All of us have studied here and there about the stone age. All of us have seen pictures of it too.
Ever seen it come to life?
Boulders and the evidence of the beautiful architecture of the Vijaynagara Empire is what Hampi is all about. Now this might sound mundane, but as you approach this little heaven, you'll know exactly what i'm talking about.
Hampi is a little village in Karnataka, India, a UNESCO world heritage site, for all the right reasons. We left from Pune by bus ( You could do that too if you live anywhere in Karnataka or the neighbouring states ) and we reached early morning at the nearest major bus stop to Hampi which is in Hospet. Hospet is merely 10 kms away from the village, and there are plenty of options to get there. Once you reach, you'll see a river overlooking the entrance of the village and a boat crossing every other minute taking people across. That is the boat you have to hop on to get to the other side and witness some cultural difference. The side you get off at first when you reach is the main village, called the Hampi Bazaar side. It has all the temples, all the beautiful intricate structures of 1500 AD. i had already done some research before leaving so we chose to stay on the other side considering better accommodation and food options. The boat is in service only till 5 pm, so we thought it would be better to come back the next day and explore the bazaar side and leave directly from here.
Once across the river, you walk 10 steps and the line of cafes and guesthouses begin. You can choose your type of accommodation, which is either a normal room with a communal washroom or an attached one. Prices vary. Since we'd gone during season time, we gulped the hiked price and took a room with an attached washroom. Hardly any Indians, the cultural difference that I talked about earlier was the hippie culture present on this side. Baggy clothes and no connection to the outside world, there is something really fascinating about these people, who were seen in abundance here. Moving on, Hampi offers tourists only on this side of the river the option of any type of two wheeler to hire, from a bicycle to a bike. We found a middle ground and hired a scooty to reminisce our Goa memories ( rental prices are also the same as Goa) after some freshening up. As you leave on your two wheeler, You would come across boulders, boulders and some more boulders. Not a pinch of civilization it seems, with broken walls and pillars here and there, it definitely is a city of ruins.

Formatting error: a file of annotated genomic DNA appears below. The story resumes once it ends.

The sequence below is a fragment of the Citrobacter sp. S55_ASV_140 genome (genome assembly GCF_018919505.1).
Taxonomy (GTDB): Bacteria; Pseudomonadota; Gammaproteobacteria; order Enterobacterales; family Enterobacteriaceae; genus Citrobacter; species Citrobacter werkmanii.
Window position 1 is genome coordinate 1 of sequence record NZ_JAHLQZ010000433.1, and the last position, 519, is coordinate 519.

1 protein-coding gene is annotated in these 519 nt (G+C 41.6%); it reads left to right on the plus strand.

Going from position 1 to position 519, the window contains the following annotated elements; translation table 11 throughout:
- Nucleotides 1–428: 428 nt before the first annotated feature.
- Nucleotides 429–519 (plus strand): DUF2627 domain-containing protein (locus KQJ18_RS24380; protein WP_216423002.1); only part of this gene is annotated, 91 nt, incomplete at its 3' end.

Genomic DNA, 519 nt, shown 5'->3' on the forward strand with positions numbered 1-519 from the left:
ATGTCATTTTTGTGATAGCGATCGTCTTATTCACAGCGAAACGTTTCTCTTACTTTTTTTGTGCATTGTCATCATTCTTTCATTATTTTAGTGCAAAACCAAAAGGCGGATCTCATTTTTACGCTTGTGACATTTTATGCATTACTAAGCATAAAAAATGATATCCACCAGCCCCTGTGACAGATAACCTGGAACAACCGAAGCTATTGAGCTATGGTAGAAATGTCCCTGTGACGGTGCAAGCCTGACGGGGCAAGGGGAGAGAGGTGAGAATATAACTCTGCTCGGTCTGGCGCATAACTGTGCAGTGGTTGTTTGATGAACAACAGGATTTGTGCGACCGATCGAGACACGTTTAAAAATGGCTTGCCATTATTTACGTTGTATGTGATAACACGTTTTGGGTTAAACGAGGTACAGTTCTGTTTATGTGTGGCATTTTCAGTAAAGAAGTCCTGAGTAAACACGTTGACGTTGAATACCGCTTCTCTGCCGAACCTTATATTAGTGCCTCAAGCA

The one road you take to exit the small setting of guesthouses, leads to a T point. Right you go to an unexpected petrol pump, the village of Anegundi, and lets not forget its an endless road to god knows where. Left takes you to the village of Sanapur and a small cut in the village leads you to the majestic landscape of a river. Beyond this, there is a Hanuman temple, which is said to be the birth place of Hanuman, and at present there are tons of monkeys there. Not being a fan of monkeys, we decided not to visit this temple. So we first took the right and went onto that unending road cluelessly. It wasnt a total waste because the view was simply breathtaking. I felt I was in a different era, all I needed next was a heavy Indian attire to feel like a queen back in the day. We chose to turn back and visit the village of Anegundi, which has nothing much to offer to Indians, mostly handicrafts which we get easily in almost every part of the country.